Unplugging evil

One time, my husband and I were climbing Half Dome, a peak in Yosemite National Park in the United States. At the base of the final summit we were stopped by a warning sign: “If a thunderstorm is anywhere on the horizon, do not pass beyond this sign.” Exposure to lightning strikes was considered a real danger.

Since then, I’ve thought about that sign as a symbol for times when storm clouds have appeared on my mental horizon. Major events in my life—buying a new house, receiving a promotion at work, getting married, having a baby—have sometimes brought with them my own fears as well as judgment from others. Like a hiker at the top of Half Dome during a lightning storm, I’ve felt exposed and vulnerable.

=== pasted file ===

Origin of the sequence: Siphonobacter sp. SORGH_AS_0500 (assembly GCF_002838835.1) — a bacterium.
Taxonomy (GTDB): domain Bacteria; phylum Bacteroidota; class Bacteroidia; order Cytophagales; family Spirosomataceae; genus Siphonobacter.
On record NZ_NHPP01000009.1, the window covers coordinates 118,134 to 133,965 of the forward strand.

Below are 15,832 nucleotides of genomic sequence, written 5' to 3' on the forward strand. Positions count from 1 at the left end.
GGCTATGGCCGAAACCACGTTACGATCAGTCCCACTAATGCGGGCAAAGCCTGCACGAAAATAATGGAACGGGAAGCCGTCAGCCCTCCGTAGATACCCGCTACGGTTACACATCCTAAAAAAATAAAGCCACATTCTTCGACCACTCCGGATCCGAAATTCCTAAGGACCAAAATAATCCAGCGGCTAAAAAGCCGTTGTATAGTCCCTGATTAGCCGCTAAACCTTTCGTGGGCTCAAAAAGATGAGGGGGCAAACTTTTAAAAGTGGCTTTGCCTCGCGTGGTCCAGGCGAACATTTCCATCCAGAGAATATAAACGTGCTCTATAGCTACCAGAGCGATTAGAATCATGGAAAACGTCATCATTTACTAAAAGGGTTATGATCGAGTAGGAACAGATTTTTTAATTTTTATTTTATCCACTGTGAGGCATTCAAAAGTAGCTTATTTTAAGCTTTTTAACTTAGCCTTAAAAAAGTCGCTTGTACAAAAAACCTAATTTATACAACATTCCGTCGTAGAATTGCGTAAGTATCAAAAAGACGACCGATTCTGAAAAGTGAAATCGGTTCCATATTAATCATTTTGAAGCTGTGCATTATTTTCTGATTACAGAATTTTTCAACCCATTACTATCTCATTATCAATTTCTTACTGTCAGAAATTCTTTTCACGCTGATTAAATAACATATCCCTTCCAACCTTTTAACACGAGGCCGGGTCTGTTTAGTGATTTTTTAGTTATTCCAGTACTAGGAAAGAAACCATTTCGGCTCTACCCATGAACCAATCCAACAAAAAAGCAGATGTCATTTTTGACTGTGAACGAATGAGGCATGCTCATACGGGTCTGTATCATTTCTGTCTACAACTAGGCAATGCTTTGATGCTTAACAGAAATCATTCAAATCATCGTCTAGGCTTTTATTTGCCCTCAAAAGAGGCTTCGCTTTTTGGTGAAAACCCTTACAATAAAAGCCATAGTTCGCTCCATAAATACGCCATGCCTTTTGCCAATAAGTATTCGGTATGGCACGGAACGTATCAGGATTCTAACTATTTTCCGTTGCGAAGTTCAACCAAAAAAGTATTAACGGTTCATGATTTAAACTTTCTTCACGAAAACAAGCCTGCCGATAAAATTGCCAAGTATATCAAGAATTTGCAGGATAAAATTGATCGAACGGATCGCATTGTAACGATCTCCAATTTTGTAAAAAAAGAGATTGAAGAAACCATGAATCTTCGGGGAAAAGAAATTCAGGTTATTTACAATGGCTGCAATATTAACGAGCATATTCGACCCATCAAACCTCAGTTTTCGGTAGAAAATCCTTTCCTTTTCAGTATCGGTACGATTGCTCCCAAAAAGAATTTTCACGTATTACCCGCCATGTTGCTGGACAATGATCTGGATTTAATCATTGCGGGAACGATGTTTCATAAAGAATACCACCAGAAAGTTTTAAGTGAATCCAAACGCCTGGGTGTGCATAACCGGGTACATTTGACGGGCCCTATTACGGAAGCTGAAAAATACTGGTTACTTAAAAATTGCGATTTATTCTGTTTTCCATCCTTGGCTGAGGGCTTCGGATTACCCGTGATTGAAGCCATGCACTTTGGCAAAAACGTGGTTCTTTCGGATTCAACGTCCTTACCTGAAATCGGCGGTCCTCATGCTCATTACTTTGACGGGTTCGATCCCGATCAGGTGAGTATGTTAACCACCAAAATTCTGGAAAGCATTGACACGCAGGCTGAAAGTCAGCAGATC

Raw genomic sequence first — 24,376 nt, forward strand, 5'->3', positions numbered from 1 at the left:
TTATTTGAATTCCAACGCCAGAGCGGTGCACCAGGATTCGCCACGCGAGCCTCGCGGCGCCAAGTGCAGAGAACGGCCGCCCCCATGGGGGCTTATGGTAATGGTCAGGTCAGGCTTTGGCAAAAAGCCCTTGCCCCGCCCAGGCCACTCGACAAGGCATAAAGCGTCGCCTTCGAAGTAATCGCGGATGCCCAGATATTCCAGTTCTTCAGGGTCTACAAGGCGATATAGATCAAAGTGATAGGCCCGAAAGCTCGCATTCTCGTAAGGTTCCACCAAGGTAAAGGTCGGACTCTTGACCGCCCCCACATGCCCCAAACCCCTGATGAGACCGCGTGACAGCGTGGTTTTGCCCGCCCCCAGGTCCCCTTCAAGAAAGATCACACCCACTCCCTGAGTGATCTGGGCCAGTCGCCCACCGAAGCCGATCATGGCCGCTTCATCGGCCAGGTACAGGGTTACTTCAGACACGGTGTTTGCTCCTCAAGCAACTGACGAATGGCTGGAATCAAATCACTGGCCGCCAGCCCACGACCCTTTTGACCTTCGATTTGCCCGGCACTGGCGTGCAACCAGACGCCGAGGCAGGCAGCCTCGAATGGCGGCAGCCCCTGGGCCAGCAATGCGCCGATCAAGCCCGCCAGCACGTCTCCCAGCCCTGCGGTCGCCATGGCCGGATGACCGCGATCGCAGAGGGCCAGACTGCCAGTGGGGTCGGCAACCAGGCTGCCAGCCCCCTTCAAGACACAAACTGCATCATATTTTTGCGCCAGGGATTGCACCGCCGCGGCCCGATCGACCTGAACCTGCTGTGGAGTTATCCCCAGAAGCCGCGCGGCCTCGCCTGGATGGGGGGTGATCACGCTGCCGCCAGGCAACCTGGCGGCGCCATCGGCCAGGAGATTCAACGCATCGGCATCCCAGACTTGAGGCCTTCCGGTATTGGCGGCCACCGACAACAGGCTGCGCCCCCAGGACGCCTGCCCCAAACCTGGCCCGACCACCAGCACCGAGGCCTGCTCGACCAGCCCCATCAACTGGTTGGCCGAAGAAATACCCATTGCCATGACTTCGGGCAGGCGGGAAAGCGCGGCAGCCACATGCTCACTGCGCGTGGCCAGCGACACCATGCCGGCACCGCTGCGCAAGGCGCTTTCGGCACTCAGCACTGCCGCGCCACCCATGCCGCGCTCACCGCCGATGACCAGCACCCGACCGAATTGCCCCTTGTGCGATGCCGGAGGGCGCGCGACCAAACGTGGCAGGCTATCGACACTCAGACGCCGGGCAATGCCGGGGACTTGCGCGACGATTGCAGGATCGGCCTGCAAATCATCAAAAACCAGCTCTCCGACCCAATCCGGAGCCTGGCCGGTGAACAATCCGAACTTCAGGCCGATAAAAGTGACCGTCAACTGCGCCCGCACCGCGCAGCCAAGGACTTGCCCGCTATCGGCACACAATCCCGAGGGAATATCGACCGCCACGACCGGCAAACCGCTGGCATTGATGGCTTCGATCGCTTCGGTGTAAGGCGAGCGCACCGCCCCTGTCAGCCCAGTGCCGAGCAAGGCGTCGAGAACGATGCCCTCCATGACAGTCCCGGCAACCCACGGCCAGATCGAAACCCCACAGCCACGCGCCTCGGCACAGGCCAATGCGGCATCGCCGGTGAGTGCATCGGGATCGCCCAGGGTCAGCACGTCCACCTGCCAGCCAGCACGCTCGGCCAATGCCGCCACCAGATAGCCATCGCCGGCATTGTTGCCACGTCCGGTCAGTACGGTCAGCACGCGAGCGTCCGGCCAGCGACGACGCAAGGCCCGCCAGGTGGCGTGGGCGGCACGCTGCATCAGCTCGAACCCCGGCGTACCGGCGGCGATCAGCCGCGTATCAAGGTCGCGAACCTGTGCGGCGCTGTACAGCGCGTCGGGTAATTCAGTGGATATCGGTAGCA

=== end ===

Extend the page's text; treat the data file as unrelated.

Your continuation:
This has happened often enough that I’ve wondered what it is about taking the final steps to the top of our “mountains” that impels negative reactions. My study of Christian Science has brought the following answer: Any evil in our lives stems from the basic belief that there’s a power opposed to God. 

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What I’m learning about contagion
February 24, 2020

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